Klang (Grade 4) 

Klang was commissioned by Zackary Morton and the Moline (IL) High School Bands in celebration of the opening of their new performing arts center. The compositional process for the piece started from a rather unusual place for me…the title. I had asked Mr. Morton to see if there might be any “leftover” materials from the construction of the performing arts center that we might be able to use in the percussion section, thereby literally connecting the music with the new building. Although there wasn’t much, he sent me a video of himself striking some moderate length metal bars that he had found. Their “clanging” sound made me think immediately of the title Klang and a piece that would be a noisy celebration for Moline High School’s new facility. By spelling the word with a K, I was also able to establish a double meaning for the piece, as the word then refers to the compositional technique of klangfarbenmelodie (“tone color melody”), an approach that was pioneered by the early twentieth-century composers Arnold Schoenberg and Anton Webern. This method involves splitting a single melodic line between several different instruments (tone colors), thereby adding an additional element of interest to the line.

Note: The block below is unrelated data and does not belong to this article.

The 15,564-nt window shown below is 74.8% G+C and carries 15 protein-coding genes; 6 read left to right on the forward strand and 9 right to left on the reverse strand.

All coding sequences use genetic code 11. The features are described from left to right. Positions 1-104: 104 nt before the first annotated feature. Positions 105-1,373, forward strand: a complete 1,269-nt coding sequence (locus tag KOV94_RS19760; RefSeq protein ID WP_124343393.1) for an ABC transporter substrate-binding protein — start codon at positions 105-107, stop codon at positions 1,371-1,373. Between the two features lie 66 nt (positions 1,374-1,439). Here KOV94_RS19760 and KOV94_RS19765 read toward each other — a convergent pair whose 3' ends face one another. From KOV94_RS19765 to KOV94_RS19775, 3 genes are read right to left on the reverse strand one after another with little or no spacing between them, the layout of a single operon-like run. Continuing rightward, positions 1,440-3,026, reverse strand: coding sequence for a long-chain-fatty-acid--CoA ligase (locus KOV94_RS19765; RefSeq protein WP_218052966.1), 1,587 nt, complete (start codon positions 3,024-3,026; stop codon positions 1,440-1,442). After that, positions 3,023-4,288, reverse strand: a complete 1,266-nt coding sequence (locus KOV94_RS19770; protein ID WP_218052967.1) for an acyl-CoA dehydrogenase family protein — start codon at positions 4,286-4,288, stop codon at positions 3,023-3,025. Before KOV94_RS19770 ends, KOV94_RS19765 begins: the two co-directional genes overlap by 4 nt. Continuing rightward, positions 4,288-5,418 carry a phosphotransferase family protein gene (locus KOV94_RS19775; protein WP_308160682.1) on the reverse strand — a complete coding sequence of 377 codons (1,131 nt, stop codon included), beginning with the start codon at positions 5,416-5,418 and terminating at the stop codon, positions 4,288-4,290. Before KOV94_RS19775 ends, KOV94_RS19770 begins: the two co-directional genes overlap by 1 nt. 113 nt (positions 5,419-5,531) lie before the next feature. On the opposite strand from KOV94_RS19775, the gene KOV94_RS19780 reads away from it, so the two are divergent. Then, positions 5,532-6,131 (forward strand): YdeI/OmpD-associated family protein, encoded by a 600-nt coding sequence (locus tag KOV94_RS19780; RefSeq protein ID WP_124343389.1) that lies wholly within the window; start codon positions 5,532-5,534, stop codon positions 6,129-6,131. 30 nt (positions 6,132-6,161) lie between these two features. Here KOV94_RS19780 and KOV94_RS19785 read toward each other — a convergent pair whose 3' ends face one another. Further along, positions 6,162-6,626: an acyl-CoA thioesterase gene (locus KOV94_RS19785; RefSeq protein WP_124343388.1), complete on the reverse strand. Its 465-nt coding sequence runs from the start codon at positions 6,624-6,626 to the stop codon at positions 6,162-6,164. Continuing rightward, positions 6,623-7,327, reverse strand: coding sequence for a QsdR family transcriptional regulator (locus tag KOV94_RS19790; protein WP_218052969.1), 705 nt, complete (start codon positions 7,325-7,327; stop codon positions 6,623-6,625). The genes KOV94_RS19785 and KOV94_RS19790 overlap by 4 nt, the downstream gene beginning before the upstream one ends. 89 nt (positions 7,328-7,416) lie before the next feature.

Structurally, Klang is in an arch form, ABCBA, with all of the melodic and harmonic material derived from the mixolydian scale. The melody for the work begins with the seven notes of the Eb mixolydian scale, emphasizing groups of perfect fifths, Eb and Bb, Db and Ab, F and C and G. The melody is then constructed by playing this initial row, then playing its inversion, and then its retrograde, all of which are compositional techniques that were employed with great effect by Schoenberg and Webern. The outside sections of the work feature klangfarbenmelodie in its most obvious form, using a melody that moves quickly and aggressively. The B sections of the work use this same melodic line, but now in an augmented and more lyrical form, spelling the initial row and then the retrograde inversion. The inner C section of the work allows soloists from the ensemble to improvise over a Bb mixolydian scale, before gradually building toward a recapitulation of the opening materials and a resounding finish.

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